Friday, two days before Father’s Day, I visited U.S. Army Garrison Vicenza, our military installation in northern Italy that is home to thousands of American service members and their families. But for most Americans, the fathers and families who serve here probably aren’t very well known. Their incredible service often just doesn’t make it onto our radar.
So often, when we think of our men and women in uniform, we think of troops serving in a combat zone; families living on bases in California, Texas or North Carolina; or maybe a friend or neighbor who serves in the National Guard or Reserves.
But the fact is that we’ve got tens of thousands of military families stationed overseas in places like Germany, Korea and Japan. So this fall, thousands of military kids will start the school year on another continent, just hoping to make a few friends. Thousands of military spouses will put their careers on hold to move halfway around the world, worrying about whether they can keep their skills current for the job hunt when they return home.
For these families, being stationed overseas means they have to learn new customs and languages, and find their way around new parts of the world. For those at Vicenza, daily tasks like picking up supplies in town, taking a bus, or planning a family outing can be a lot more complicated than they are back home. When a child has a fever or takes a fall, they have to speak to the doctor through a translator at the emergency room. When something happens back in America — a wedding, a funeral, a medical crisis — it takes a lot of time and money to get back to their families.
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On top of all the usual challenges of leaving home and adjusting to a new culture, our troops in these places can be called at any moment to respond to threats or crises, often with just a few hours of lead time. And when that happens, their families serve right alongside them. Yet they never complain, or ask for any special favors. They endure the stress of those deployments with courage and grace, celebrating milestones, birthdays and holidays with an empty place at the table.
That was certainly the case in Vicenza where, just a few days before I arrived, many of the troops had recently deployed to Eastern Europe for three or four months. So tomorrow, on a day when families across the country are spending time with Dad — cooking him his favorite meal, writing notes in those construction-paper cards, maybe getting together with Grandpa, too — many of the kids at Vicenza will be thousands of miles away from their dads.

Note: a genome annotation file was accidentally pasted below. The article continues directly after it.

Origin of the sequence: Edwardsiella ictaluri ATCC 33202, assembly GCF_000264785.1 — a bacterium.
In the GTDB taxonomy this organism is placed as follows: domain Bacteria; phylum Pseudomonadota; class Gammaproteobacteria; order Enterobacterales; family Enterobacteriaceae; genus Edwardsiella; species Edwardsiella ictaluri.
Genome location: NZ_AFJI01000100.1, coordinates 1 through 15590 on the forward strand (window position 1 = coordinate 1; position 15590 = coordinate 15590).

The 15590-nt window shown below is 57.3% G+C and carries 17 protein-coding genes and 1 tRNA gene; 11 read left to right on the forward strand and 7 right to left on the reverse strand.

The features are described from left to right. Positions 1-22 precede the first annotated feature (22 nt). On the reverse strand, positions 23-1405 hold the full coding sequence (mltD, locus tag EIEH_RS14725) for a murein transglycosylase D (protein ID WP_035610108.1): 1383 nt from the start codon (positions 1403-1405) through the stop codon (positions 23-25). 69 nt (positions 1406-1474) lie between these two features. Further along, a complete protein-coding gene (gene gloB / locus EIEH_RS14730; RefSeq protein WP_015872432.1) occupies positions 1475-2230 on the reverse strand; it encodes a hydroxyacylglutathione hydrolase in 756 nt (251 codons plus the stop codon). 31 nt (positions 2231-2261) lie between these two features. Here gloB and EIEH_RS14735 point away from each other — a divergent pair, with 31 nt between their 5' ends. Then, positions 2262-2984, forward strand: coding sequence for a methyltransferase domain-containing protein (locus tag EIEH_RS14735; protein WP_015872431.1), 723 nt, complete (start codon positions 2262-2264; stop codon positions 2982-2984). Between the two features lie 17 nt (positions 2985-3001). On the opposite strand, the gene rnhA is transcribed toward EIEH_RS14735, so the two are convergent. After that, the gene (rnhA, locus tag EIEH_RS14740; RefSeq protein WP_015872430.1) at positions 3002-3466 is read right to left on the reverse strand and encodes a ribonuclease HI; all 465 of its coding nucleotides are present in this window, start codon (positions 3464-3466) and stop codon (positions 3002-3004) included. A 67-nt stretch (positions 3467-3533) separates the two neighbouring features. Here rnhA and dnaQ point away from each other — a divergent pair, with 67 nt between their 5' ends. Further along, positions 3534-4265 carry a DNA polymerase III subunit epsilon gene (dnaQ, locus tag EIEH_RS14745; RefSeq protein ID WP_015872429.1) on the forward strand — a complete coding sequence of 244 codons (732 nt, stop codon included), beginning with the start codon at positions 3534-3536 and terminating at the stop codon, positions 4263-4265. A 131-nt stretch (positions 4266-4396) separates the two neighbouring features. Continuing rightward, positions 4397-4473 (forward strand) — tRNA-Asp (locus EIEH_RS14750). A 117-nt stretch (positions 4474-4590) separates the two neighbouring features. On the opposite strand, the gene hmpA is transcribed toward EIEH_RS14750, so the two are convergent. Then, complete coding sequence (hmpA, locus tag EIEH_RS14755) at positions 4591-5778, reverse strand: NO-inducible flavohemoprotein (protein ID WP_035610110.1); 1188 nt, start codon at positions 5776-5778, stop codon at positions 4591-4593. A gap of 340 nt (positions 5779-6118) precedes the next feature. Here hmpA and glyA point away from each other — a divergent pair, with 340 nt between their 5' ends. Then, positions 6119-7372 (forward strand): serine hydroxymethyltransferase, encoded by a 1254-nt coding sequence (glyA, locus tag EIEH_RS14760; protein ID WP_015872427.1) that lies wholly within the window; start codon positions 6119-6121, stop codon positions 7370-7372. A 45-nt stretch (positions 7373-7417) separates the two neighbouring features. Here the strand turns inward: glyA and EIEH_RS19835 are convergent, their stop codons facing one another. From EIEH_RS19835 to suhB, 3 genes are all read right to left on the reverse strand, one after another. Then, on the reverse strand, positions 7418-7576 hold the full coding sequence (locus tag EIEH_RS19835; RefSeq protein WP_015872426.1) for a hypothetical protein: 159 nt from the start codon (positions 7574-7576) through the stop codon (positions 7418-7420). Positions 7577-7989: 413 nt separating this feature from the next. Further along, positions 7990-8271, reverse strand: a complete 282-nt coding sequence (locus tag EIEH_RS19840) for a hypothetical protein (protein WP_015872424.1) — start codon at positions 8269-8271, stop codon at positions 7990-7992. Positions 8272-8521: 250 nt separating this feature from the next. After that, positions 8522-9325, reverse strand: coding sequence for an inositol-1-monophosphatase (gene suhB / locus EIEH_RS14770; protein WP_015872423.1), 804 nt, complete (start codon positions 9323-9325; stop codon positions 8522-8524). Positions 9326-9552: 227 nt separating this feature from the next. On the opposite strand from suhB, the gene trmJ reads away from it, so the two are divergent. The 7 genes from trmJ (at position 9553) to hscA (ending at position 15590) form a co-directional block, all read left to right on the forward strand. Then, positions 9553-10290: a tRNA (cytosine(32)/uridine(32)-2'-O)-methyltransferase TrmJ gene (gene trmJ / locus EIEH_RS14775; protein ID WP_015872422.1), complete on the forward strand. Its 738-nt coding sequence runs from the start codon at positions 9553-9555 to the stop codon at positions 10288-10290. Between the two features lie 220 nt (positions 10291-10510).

We did our best to make their Father’s Day weekend special, teaming up with USO, Disney, Blue Star Families, Operation Shower, and Glam4Good to hold a barbeque, give new books to kids on base, and surprise expecting mothers with gifts for them and their babies.
But supporting our military families simply cannot just be a one-day event. We need to serve these families every day, all year round. That’s why, four years ago, Jill Biden and I started Joining Forces, a nationwide effort to rally all Americans to honor and support our veterans, troops, and their families.
And on this Father’s Day weekend, I want to challenge all Americans to ask themselves what they can do for our military families, especially those stationed overseas. You can start by going to JoiningForces.gov or reaching out to organizations like USO and Blue Star Families that support our military families.
These families have given us so much — even if we don’t always see their service and sacrifice on TV or in the news. That’s why, as first lady, I’m working as hard as I can to honor their commitment and dedication to this country. It’s why I intend to keep serving these families long after my time as first lady ends. And it’s why I’m going to ensure that whoever follows our family into the White House continues to honor these incredible families — not just with words, but with real action that makes a difference in their lives.
So, this Father’s Day, I hope all Americans will join me in this effort — because together, we can serve our military families as well as they have served us.